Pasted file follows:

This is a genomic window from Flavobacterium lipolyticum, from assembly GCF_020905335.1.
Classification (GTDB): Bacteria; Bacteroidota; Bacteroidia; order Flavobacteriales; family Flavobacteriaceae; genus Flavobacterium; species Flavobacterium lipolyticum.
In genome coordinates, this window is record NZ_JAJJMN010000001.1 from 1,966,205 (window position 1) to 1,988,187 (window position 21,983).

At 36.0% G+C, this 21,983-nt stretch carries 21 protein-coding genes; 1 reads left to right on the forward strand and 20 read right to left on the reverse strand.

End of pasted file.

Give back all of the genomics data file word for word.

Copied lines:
This is a genomic window from Flavobacterium lipolyticum, from assembly GCF_020905335.1.
Classification (GTDB): Bacteria; Bacteroidota; Bacteroidia; order Flavobacteriales; family Flavobacteriaceae; genus Flavobacterium; species Flavobacterium lipolyticum.
In genome coordinates, this window is record NZ_JAJJMN010000001.1 from 1,966,205 (window position 1) to 1,988,187 (window position 21,983).

At 36.0% G+C, this 21,983-nt stretch carries 21 protein-coding genes; 1 reads left to right on the forward strand and 20 read right to left on the reverse strand.